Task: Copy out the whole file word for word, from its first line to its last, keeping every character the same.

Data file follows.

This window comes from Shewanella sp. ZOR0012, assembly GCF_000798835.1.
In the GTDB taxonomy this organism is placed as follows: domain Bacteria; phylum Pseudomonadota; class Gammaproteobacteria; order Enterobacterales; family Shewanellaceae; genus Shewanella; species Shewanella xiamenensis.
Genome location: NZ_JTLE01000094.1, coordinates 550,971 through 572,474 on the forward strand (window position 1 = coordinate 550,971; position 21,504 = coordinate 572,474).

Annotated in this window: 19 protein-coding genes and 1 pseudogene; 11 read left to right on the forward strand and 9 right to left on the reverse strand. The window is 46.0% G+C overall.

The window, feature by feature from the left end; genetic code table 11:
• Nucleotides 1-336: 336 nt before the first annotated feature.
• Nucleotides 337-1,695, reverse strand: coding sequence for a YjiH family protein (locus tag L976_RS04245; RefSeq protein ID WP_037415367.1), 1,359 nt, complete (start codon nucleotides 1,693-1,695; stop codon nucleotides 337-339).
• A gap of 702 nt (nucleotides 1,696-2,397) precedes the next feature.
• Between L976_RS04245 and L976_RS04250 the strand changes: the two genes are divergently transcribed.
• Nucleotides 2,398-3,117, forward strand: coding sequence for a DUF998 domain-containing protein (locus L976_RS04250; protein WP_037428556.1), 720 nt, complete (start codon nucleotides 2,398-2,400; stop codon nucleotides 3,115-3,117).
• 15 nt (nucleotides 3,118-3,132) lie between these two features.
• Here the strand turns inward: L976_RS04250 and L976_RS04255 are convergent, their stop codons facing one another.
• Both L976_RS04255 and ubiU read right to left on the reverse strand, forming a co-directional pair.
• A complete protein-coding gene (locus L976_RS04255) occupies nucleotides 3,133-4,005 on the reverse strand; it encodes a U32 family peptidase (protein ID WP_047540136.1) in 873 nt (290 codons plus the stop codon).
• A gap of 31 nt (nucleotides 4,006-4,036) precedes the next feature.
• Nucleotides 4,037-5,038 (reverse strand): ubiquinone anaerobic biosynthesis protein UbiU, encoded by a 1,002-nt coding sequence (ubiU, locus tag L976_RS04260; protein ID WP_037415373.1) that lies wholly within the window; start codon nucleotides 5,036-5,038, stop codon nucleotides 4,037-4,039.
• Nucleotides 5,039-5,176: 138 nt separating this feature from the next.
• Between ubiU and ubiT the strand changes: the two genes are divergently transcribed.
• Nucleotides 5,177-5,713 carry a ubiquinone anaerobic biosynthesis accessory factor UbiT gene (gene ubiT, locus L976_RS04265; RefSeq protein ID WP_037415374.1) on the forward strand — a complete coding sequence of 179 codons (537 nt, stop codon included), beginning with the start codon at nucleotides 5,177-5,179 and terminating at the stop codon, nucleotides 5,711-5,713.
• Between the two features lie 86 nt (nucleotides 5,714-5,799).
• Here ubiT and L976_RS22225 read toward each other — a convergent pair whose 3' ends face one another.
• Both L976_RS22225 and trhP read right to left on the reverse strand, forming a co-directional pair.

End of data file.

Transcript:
This window comes from Shewanella sp. ZOR0012, assembly GCF_000798835.1.
In the GTDB taxonomy this organism is placed as follows: domain Bacteria; phylum Pseudomonadota; class Gammaproteobacteria; order Enterobacterales; family Shewanellaceae; genus Shewanella; species Shewanella xiamenensis.
Genome location: NZ_JTLE01000094.1, coordinates 550,971 through 572,474 on the forward strand (window position 1 = coordinate 550,971; position 21,504 = coordinate 572,474).

Annotated in this window: 19 protein-coding genes and 1 pseudogene; 11 read left to right on the forward strand and 9 right to left on the reverse strand. The window is 46.0% G+C overall.

The window, feature by feature from the left end; genetic code table 11:
• Nucleotides 1-336: 336 nt before the first annotated feature.
• Nucleotides 337-1,695, reverse strand: coding sequence for a YjiH family protein (locus tag L976_RS04245; RefSeq protein ID WP_037415367.1), 1,359 nt, complete (start codon nucleotides 1,693-1,695; stop codon nucleotides 337-339).
• A gap of 702 nt (nucleotides 1,696-2,397) precedes the next feature.
• Between L976_RS04245 and L976_RS04250 the strand changes: the two genes are divergently transcribed.
• Nucleotides 2,398-3,117, forward strand: coding sequence for a DUF998 domain-containing protein (locus L976_RS04250; protein WP_037428556.1), 720 nt, complete (start codon nucleotides 2,398-2,400; stop codon nucleotides 3,115-3,117).
• 15 nt (nucleotides 3,118-3,132) lie between these two features.
• Here the strand turns inward: L976_RS04250 and L976_RS04255 are convergent, their stop codons facing one another.
• Both L976_RS04255 and ubiU read right to left on the reverse strand, forming a co-directional pair.
• A complete protein-coding gene (locus L976_RS04255) occupies nucleotides 3,133-4,005 on the reverse strand; it encodes a U32 family peptidase (protein ID WP_047540136.1) in 873 nt (290 codons plus the stop codon).
• A gap of 31 nt (nucleotides 4,006-4,036) precedes the next feature.
• Nucleotides 4,037-5,038 (reverse strand): ubiquinone anaerobic biosynthesis protein UbiU, encoded by a 1,002-nt coding sequence (ubiU, locus tag L976_RS04260; protein ID WP_037415373.1) that lies wholly within the window; start codon nucleotides 5,036-5,038, stop codon nucleotides 4,037-4,039.
• Nucleotides 5,039-5,176: 138 nt separating this feature from the next.
• Between ubiU and ubiT the strand changes: the two genes are divergently transcribed.
• Nucleotides 5,177-5,713 carry a ubiquinone anaerobic biosynthesis accessory factor UbiT gene (gene ubiT, locus L976_RS04265; RefSeq protein ID WP_037415374.1) on the forward strand — a complete coding sequence of 179 codons (537 nt, stop codon included), beginning with the start codon at nucleotides 5,177-5,179 and terminating at the stop codon, nucleotides 5,711-5,713.
• Between the two features lie 86 nt (nucleotides 5,714-5,799).
• Here ubiT and L976_RS22225 read toward each other — a convergent pair whose 3' ends face one another.
• Both L976_RS22225 and trhP read right to left on the reverse strand, forming a co-directional pair.